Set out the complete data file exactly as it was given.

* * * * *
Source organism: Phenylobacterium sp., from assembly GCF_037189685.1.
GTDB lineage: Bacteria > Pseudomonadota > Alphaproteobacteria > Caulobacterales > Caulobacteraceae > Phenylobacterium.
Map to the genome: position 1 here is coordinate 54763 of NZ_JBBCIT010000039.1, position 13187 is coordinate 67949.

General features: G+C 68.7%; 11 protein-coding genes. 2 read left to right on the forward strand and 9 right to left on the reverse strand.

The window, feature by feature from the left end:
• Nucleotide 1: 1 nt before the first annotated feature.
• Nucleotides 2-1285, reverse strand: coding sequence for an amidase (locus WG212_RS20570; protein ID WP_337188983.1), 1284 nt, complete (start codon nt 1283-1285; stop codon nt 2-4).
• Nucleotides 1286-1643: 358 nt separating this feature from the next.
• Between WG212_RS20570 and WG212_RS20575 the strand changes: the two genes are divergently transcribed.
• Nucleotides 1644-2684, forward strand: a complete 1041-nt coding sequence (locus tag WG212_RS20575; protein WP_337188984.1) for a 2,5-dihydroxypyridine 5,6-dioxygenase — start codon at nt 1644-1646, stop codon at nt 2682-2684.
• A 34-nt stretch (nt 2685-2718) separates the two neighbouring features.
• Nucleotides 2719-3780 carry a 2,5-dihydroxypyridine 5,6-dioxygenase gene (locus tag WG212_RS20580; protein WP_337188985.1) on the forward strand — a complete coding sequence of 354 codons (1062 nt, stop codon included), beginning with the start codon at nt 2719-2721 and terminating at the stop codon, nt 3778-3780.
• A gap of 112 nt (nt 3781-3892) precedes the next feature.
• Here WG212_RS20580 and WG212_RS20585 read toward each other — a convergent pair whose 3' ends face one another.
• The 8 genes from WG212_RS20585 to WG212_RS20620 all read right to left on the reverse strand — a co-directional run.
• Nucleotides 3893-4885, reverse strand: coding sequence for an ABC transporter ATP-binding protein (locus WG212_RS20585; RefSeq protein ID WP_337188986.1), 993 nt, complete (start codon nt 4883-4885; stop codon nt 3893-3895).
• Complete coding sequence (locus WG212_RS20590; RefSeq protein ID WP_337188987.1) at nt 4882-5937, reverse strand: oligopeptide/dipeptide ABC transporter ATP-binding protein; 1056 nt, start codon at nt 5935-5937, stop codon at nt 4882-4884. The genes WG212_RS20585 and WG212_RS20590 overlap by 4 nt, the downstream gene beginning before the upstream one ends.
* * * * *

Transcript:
Source organism: Phenylobacterium sp., from assembly GCF_037189685.1.
GTDB lineage: Bacteria > Pseudomonadota > Alphaproteobacteria > Caulobacterales > Caulobacteraceae > Phenylobacterium.
Map to the genome: position 1 here is coordinate 54763 of NZ_JBBCIT010000039.1, position 13187 is coordinate 67949.

General features: G+C 68.7%; 11 protein-coding genes. 2 read left to right on the forward strand and 9 right to left on the reverse strand.

The window, feature by feature from the left end:
• Nucleotide 1: 1 nt before the first annotated feature.
• Nucleotides 2-1285, reverse strand: coding sequence for an amidase (locus WG212_RS20570; protein ID WP_337188983.1), 1284 nt, complete (start codon nt 1283-1285; stop codon nt 2-4).
• Nucleotides 1286-1643: 358 nt separating this feature from the next.
• Between WG212_RS20570 and WG212_RS20575 the strand changes: the two genes are divergently transcribed.
• Nucleotides 1644-2684, forward strand: a complete 1041-nt coding sequence (locus tag WG212_RS20575; protein WP_337188984.1) for a 2,5-dihydroxypyridine 5,6-dioxygenase — start codon at nt 1644-1646, stop codon at nt 2682-2684.
• A 34-nt stretch (nt 2685-2718) separates the two neighbouring features.
• Nucleotides 2719-3780 carry a 2,5-dihydroxypyridine 5,6-dioxygenase gene (locus tag WG212_RS20580; protein WP_337188985.1) on the forward strand — a complete coding sequence of 354 codons (1062 nt, stop codon included), beginning with the start codon at nt 2719-2721 and terminating at the stop codon, nt 3778-3780.
• A gap of 112 nt (nt 3781-3892) precedes the next feature.
• Here WG212_RS20580 and WG212_RS20585 read toward each other — a convergent pair whose 3' ends face one another.
• The 8 genes from WG212_RS20585 to WG212_RS20620 all read right to left on the reverse strand — a co-directional run.
• Nucleotides 3893-4885, reverse strand: coding sequence for an ABC transporter ATP-binding protein (locus WG212_RS20585; RefSeq protein ID WP_337188986.1), 993 nt, complete (start codon nt 4883-4885; stop codon nt 3893-3895).
• Complete coding sequence (locus WG212_RS20590; RefSeq protein ID WP_337188987.1) at nt 4882-5937, reverse strand: oligopeptide/dipeptide ABC transporter ATP-binding protein; 1056 nt, start codon at nt 5935-5937, stop codon at nt 4882-4884. The genes WG212_RS20585 and WG212_RS20590 overlap by 4 nt, the downstream gene beginning before the upstream one ends.